oreilly.comSafari Books Online.Conferences.


AddThis Social Bookmark Button

What Is Automator (and Can It Make Your Life Easier)
Pages: 1, 2, 3

When you're done, save your workflow (source available here), and then resave it as an application so you can run it as a stand-alone app. Take it for a spin and see what you think. For a few minutes of fuss, we have a useful workflow that can make your day go by just a little bit easier.

save as application
Save your workflows as stand-alone applications by changing the default value through File --> Save As

Working Around Apparent Limitations

With our example involving iPhoto, things worked out pretty well because we had the specific actions needed to get our work done. One subtlety worth pointing out involves the transition between Step 3 and Step 4 of the workflow. Step 3 passed out "iPhoto items" and Step 4 accepted them even though it was really expecting "Files/Folders." For these two actions to work together, something called a "conversion action" conveniently took place behind the scenes and transformed the data type for us. Intuitively, we know that the photos are just files stored on a disk, so a conversion action like this is almost to be expected.

Unfortunately, however, there are situations where we won't get the luxury of conversion actions unless we write or scrounge them up ourselves. These are the times when you'll have an idea for a workflow that should conceptually work, but actions don't fit together because of data type mismatches. For example, it might be very convenient to snap a screenshot and automatically email it to someone. Conceptually, you'd think that there are just two actions involved: snap the image and pass it into an email. A workflow like this might be useful for helping a friend to diagnose a problem they're having. Here's the broken action you'd see if you tried to construct such a thing in Automator for the first time.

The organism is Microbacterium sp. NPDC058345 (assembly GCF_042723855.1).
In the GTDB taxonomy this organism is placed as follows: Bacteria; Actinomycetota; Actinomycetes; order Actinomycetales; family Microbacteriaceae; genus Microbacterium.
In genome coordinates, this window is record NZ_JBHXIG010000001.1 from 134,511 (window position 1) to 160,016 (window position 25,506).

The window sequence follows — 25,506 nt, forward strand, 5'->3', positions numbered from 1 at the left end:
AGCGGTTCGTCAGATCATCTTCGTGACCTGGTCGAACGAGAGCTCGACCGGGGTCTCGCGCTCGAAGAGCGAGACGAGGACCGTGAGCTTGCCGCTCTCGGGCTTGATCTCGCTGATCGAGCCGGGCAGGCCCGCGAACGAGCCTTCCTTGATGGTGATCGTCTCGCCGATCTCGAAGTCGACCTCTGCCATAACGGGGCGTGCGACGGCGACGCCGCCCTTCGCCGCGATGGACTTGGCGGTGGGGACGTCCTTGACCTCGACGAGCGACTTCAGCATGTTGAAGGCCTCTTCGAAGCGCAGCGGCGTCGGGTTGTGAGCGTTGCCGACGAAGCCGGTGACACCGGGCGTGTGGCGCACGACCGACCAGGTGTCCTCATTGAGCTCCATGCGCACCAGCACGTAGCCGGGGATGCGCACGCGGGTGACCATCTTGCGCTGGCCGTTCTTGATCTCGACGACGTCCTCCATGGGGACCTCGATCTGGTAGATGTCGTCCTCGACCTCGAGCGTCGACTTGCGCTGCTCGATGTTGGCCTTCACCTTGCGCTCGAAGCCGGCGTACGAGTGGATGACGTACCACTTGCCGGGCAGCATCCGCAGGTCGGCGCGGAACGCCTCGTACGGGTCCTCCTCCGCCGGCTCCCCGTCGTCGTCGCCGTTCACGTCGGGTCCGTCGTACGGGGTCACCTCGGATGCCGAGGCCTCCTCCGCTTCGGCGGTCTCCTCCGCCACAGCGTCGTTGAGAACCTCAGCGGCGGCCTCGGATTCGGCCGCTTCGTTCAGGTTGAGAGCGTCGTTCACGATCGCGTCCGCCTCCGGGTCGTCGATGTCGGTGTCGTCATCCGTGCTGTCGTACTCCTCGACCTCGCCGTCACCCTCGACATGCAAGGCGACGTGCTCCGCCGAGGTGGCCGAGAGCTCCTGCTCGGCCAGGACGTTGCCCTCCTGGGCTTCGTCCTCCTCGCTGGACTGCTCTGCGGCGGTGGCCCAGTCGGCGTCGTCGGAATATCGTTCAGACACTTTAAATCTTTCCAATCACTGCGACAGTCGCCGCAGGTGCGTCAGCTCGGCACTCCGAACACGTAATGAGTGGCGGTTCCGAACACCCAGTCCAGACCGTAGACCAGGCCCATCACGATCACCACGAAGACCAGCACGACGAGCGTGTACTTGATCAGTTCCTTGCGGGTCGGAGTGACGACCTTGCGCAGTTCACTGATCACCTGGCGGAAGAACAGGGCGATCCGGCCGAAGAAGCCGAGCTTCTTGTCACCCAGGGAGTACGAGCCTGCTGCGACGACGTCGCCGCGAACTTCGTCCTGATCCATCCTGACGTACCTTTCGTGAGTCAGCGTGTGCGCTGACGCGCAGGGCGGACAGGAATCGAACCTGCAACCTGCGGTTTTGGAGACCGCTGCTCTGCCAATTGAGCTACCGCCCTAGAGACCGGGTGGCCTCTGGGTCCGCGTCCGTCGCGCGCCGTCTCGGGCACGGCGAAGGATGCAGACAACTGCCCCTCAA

broken action to e-mail screenshot
Although conceptually elegant, this action doesn't work because the New Mail Message action won't automatically insert image files as attachments. Note the red letters on the actions that aren't piped together.

Although not as elegant as our two-step pipe dream, you can still work around the apparent limitations without having a special conversion action. Here's one way of doing it.

  1. Take Screenshot - Temporarily save it somewhere with a unique filename.
  2. New Mail Message - Fill in as much as you know before hand. This message will be the front-most message for a subsequent step.
  3. Find Finder Items - Find the screenshot we temporarily saved.
  4. Add Attachments to Front Message - Pass the screenshot as an attachment to the mail message we just created.
  5. Find Finder Items - Find the screenshot again. Remember that it can't get piped through to us, nor can we keep track of it with any kind of variable reference.
  6. Move to Trash - Delete the screenshot to clean up our mess.

Pages: 1, 2, 3

Next Pagearrow